The country is making space for its new ISS module.
Out With the Old
A pair of Russian cosmonauts spent seven hours early Wednesday morning preparing a docking module of the International Space Station for eventual dismemberment.
It was the first time that cosmonauts Oleg Novitsky and Pyotr Dubrov have ventured out into the unprotected vastness of space — and another sign that Russia is still committed to the aging space lab for the time being, despite recently indicating that it will soon eventually abandon it.
In With the New
The spacewalk, livestreamed by NASA, involved undocking and disposing of some parts of the Pirs docking compartment. During the operation, they unhooked equipment from the compartment and then stowed it on the outside of the station.
Pirs served as an airlock for dozens of previous spacewalks as well as a docking port for cargo ships and Soyuz crew spacecraft, according to CBS.
The dock will soon be replaced by Russia's Nauka ("Science") space lab module, which is currently undergoing final tests back on the ground, some time next month.
The launch of the new module has been delayed several times, but according to officials it will launch some time in mid-July. The old docking module will be picked up by a Progress cargo ship and be pulled into the Earth's atmosphere to burn up over the Pacific Ocean.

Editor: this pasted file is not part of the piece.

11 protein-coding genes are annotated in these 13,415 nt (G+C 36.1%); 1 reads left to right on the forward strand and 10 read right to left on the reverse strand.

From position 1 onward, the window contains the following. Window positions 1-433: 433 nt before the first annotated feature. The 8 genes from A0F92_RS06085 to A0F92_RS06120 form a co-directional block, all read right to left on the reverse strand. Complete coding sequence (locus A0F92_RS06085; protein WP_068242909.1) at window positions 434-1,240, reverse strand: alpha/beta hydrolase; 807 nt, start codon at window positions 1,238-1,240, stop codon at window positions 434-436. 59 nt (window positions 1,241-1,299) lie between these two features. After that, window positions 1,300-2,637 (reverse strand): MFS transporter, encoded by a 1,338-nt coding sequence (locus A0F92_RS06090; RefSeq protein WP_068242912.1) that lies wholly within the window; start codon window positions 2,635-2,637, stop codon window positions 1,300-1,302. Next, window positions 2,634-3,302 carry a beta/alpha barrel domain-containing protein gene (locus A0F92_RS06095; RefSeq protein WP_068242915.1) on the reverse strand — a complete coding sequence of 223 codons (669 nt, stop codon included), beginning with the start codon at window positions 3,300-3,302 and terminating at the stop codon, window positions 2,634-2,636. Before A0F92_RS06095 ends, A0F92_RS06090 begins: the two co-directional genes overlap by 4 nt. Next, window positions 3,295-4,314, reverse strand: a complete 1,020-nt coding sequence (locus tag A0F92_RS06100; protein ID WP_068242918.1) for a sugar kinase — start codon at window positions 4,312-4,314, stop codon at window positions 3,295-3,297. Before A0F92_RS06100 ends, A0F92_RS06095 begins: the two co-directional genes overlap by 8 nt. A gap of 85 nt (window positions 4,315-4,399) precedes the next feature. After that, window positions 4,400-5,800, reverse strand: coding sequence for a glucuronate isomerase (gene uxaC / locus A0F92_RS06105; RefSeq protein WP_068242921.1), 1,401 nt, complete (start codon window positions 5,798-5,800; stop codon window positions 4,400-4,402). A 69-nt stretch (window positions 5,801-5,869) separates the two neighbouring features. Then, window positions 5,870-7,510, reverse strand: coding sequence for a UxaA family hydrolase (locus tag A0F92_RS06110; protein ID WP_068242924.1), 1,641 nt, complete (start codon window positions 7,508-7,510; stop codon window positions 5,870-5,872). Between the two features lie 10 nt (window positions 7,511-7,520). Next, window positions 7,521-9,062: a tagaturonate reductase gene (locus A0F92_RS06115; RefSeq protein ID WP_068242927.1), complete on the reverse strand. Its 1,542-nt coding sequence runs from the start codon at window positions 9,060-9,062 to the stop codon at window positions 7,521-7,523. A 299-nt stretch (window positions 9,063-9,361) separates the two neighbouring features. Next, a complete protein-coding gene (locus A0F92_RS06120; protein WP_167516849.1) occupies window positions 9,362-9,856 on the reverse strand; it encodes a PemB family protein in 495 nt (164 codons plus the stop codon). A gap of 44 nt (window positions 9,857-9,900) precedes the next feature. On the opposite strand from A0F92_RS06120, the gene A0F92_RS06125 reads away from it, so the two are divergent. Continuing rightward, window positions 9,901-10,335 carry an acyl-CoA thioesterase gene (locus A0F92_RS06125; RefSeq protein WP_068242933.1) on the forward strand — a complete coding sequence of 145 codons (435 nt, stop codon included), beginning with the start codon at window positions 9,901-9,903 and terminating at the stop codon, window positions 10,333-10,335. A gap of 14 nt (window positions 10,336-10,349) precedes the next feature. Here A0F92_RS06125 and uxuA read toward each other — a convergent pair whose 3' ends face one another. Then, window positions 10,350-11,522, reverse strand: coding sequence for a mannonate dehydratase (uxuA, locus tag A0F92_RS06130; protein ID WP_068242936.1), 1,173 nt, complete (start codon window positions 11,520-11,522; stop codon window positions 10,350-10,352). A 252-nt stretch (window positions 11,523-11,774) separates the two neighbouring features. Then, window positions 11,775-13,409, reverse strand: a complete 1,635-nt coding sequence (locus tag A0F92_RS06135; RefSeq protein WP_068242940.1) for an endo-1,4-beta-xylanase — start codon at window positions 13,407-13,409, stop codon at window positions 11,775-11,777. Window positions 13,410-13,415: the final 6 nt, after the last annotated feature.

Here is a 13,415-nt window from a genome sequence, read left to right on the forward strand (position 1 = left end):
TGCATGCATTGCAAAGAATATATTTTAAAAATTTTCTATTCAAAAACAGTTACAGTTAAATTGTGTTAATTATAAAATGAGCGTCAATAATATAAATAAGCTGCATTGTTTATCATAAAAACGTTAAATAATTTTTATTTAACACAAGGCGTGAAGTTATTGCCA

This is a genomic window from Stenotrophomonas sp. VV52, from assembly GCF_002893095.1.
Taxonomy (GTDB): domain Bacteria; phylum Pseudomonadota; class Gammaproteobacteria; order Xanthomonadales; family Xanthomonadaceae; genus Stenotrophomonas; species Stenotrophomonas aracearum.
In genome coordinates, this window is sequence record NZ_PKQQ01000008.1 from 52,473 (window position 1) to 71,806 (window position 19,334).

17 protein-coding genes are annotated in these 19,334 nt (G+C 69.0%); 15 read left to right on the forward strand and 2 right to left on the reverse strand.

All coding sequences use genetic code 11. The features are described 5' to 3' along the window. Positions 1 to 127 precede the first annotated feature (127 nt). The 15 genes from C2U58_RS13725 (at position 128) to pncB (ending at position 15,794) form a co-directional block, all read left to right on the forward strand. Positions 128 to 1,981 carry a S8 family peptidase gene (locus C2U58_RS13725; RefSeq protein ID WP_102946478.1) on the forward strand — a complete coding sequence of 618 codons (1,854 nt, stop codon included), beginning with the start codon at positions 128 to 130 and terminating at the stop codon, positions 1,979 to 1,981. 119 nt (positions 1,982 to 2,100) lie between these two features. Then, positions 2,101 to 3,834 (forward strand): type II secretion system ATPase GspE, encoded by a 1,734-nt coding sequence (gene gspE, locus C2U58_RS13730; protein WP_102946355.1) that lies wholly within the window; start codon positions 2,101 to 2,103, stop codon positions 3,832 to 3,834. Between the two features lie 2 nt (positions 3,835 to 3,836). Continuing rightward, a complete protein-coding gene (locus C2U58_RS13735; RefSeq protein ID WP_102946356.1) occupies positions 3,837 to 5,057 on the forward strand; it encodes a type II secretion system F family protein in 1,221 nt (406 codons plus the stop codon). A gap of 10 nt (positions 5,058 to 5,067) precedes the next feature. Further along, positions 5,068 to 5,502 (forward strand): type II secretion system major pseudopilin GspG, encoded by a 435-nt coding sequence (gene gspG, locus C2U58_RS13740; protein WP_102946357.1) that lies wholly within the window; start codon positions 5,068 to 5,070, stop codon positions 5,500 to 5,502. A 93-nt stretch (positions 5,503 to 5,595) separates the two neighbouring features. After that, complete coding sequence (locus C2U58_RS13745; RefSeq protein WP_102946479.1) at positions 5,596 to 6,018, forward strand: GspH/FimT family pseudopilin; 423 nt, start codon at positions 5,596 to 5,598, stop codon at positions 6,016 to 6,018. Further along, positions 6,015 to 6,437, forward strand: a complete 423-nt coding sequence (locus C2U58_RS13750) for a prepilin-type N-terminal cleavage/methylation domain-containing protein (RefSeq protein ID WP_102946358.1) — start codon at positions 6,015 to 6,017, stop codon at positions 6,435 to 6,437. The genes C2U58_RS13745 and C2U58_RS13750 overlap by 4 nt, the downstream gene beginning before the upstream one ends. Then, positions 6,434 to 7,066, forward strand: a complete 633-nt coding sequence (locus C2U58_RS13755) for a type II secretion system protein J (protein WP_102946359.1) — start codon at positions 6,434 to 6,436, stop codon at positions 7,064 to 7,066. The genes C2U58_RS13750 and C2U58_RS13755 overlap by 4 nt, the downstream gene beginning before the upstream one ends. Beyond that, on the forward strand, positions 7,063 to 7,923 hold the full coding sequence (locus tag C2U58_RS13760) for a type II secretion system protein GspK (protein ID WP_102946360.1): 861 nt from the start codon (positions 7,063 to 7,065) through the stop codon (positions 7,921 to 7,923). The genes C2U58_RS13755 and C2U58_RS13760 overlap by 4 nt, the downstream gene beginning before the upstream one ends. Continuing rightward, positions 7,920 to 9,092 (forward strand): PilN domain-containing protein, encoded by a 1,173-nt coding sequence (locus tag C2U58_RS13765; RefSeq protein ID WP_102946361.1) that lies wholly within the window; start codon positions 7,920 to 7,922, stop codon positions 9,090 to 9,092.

The pair also replaced "a fluid flow regulator on the nearby Zarya module" and "biological and material science samples on the exterior of the Russian modules," according to NASA.
If all goes well, the 20-ton Nauka module will provide the Russian segment with more space and another docking port.
It's one last big push to ensure the aging orbital outpost's survivability — Russia's space agency has already confirmed earlier this year that the nation will soon be abandoning the ISS and moving on to work on its own space station instead.
READ MORE: Russians prepare for arrival of new space station module [CBS News]
More on the ISS: Russia Is Sending Its Own Actor to Space Before Tom Cruise